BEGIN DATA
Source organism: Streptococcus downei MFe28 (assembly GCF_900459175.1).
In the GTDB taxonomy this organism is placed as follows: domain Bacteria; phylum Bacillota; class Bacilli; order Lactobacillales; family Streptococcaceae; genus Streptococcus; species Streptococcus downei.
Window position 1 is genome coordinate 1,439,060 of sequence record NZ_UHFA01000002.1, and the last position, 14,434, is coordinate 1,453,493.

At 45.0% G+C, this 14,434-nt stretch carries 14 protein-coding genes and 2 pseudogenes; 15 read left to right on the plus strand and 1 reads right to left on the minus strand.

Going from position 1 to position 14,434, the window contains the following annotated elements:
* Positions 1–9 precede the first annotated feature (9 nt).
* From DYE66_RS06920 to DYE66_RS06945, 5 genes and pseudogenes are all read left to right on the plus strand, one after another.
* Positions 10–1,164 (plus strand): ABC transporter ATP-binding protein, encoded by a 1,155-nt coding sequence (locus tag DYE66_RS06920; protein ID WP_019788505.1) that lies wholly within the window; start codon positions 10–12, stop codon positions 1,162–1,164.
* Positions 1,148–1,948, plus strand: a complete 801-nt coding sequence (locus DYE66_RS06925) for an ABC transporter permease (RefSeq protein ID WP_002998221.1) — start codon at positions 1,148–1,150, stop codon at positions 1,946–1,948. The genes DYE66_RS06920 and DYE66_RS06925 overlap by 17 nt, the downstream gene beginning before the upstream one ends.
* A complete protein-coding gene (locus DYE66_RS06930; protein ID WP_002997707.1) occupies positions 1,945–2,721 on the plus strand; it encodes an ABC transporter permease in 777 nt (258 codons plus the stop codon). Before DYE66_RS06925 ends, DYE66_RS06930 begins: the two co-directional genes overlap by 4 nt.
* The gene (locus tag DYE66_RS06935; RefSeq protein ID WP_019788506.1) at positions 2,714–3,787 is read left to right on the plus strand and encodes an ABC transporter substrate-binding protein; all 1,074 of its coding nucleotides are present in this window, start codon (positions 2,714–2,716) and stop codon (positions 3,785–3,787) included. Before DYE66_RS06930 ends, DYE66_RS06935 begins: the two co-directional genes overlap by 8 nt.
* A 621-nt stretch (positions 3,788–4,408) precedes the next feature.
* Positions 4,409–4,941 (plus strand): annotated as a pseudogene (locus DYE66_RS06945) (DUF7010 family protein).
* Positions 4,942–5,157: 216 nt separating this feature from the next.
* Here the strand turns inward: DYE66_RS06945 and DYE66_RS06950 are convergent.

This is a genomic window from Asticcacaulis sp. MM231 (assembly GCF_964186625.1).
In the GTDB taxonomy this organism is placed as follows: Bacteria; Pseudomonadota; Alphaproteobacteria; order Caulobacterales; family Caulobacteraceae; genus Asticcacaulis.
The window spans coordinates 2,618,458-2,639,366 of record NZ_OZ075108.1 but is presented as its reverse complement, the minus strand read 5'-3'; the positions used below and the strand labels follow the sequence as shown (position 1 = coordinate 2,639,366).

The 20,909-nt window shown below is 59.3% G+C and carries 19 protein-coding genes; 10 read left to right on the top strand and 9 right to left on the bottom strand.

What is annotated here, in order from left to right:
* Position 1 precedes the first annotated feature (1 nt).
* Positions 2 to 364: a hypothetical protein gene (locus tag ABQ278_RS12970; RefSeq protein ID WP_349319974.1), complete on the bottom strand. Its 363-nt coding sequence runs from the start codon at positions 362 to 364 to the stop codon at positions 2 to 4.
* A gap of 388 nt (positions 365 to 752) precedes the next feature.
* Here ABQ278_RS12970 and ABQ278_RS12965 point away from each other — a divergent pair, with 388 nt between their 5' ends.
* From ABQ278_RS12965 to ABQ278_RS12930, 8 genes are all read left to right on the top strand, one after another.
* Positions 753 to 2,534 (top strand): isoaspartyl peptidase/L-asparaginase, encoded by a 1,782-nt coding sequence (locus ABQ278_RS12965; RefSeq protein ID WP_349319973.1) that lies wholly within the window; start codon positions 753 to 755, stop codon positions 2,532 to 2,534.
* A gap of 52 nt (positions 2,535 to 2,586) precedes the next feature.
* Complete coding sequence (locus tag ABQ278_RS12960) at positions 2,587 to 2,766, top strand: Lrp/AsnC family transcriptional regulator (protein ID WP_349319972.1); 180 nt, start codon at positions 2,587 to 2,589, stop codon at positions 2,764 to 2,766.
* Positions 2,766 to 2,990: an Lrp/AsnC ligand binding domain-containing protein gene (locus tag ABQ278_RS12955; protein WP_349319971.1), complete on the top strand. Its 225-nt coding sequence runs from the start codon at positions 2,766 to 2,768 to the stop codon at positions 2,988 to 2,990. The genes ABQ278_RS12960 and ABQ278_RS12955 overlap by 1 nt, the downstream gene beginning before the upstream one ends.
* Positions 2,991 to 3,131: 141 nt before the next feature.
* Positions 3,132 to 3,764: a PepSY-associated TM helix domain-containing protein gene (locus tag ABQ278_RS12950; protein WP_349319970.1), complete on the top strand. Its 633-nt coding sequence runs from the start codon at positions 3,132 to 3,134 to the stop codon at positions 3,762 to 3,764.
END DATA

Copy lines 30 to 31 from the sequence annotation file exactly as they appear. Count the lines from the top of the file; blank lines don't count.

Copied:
* Positions 2,991 to 3,131: 141 nt before the next feature.
* Positions 3,132 to 3,764: a PepSY-associated TM helix domain-containing protein gene (locus tag ABQ278_RS12950; protein WP_349319970.1), complete on the top strand. Its 633-nt coding sequence runs from the start codon at positions 3,132 to 3,134 to the stop codon at positions 3,762 to 3,764.